For months, we couldn't wait for the presidential campaign to be over. Now it's over and the country seems to be coming apart at the seams. Angry Democrats have taken to the streets to vent their anger while Republicans are outraged at the Democrats' reaction.
The many millions who don't hold strong opinions are stuck in the middle, and many of them also appear to be stuck in their homes. Food delivery businesses report that more people are ordering in, staying inside rather than facing possible confrontation in the streets. Or maybe they're just so fed up they don't want to see anyone else.
It's not just food delivery that's affected. Robert Passikoff, founder and president of research firm Brand Keys, says consumers aren't thinking of sugarplums or shopping lists, likely meaning reduced holiday spending and a lack of, shall we say, holiday cheer.
It's Brand Keys' 22nd annual holiday shopping survey and Passikoff says it's atypical of other presidential election years. Consumers are making shopping decisions later than usual, planning to shop later than in previous years, and also planning to spend lesss, an average of $900 per household.
"This year a good deal of consumer emotion and attention were spent on the election," noted Passikoff. "And it's clear that consumers were waiting for some resolution and calm before they spent a lot of energy thinking about the holidays."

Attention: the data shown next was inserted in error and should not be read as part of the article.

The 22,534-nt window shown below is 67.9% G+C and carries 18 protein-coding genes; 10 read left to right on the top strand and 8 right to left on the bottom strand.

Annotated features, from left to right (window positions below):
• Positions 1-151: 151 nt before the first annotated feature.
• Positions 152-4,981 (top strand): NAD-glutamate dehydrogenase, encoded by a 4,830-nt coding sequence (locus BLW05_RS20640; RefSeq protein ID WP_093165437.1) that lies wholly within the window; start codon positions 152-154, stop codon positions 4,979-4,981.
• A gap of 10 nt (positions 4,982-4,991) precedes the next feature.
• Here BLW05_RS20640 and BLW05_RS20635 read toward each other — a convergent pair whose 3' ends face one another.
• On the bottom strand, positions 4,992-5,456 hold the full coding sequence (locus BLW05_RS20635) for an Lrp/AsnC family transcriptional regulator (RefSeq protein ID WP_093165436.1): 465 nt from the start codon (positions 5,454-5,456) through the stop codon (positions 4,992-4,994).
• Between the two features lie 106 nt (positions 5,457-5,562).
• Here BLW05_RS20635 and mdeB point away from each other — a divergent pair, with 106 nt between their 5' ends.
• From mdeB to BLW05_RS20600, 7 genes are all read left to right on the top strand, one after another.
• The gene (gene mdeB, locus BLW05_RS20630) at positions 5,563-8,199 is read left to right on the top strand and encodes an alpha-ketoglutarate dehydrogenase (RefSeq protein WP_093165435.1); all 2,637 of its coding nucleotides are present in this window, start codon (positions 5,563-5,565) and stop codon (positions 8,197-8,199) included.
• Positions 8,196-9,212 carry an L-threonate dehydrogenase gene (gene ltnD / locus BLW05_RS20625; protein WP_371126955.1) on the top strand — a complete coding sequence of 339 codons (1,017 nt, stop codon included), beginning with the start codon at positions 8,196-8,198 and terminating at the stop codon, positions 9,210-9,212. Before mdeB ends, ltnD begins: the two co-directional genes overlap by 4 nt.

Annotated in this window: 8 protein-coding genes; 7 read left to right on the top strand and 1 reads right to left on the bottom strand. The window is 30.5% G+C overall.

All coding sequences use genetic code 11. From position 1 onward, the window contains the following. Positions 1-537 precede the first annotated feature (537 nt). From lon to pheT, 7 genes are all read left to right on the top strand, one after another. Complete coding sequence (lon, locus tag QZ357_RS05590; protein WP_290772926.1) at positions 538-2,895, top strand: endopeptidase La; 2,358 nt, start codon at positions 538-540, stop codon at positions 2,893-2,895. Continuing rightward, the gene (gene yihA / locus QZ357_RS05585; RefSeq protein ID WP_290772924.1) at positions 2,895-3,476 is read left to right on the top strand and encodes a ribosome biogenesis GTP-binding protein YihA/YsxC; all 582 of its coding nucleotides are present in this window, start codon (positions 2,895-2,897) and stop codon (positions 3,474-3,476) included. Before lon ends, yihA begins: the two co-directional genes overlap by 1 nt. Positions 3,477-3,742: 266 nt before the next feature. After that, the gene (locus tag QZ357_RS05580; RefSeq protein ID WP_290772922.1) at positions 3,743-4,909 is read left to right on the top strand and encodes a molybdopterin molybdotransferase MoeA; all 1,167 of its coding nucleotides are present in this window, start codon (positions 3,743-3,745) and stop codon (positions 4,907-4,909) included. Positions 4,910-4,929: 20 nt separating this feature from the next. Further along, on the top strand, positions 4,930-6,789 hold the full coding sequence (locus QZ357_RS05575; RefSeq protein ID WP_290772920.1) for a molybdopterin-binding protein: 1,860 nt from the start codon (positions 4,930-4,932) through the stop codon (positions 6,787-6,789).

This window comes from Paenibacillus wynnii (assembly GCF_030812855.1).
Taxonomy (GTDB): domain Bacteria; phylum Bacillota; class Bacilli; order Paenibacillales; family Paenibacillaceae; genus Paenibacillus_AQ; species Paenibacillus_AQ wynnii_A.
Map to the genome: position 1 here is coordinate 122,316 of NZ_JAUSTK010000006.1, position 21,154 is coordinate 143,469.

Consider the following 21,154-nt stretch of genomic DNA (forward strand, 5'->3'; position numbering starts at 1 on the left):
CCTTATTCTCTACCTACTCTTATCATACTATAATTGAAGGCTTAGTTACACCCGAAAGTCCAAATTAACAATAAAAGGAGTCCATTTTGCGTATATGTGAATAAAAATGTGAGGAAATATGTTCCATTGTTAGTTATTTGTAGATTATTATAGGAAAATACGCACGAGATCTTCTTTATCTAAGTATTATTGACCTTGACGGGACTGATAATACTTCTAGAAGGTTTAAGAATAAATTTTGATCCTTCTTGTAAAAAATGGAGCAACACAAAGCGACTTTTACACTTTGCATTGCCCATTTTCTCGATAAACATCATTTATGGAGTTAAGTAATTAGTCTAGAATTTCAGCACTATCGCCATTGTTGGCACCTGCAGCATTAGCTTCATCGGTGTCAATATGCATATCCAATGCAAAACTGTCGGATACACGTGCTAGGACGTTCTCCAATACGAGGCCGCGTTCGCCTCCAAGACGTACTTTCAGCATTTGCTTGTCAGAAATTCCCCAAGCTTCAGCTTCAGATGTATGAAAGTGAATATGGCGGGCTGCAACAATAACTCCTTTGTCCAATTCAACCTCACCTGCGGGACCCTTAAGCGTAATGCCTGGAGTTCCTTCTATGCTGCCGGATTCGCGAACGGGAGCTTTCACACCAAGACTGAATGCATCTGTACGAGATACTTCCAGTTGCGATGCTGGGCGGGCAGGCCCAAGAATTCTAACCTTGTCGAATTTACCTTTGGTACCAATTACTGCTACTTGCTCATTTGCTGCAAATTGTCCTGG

Passikoff says consumers "seem to be seeking comfort, balance, and gratification in a stress-free period of time" and are likely to spend about the same as last year while taking the time to find the perfect gifts.
Where they'll shop
Virtually all consumers interviewed (98%) are buying online again this year -- the default venue for browsing for gifts, promotions, price checking, and buying. That noted, brick-and-mortar retailers still rank high on consumers' list of places they intend to shop, with consumers, again this year, using multiple venues, Passikoff said.
|Store type||2016 %||Chg from 2015|
|Specialty & apparel stores||45%||-|
Catalogues are down again, with consumers seeming to feel that if they can pull up the same content on a computer, tablet, or smartphone, the hard-copy catalog is redundant.
Just as in holiday seasons past, value is paramount for all platforms. Consumer expectations regarding outreach and convenience, particularly for mobile, are up again. Shopping experience for brick-and-mortar retailers are all up too, said Passikoff. This year, in particular, retailers that can provide a sense of consumer comfort will see better bottom lines.
Free shipping and returns, order online-pick up in store, or ship-to-store options will have holiday shoppers' attentions this year too.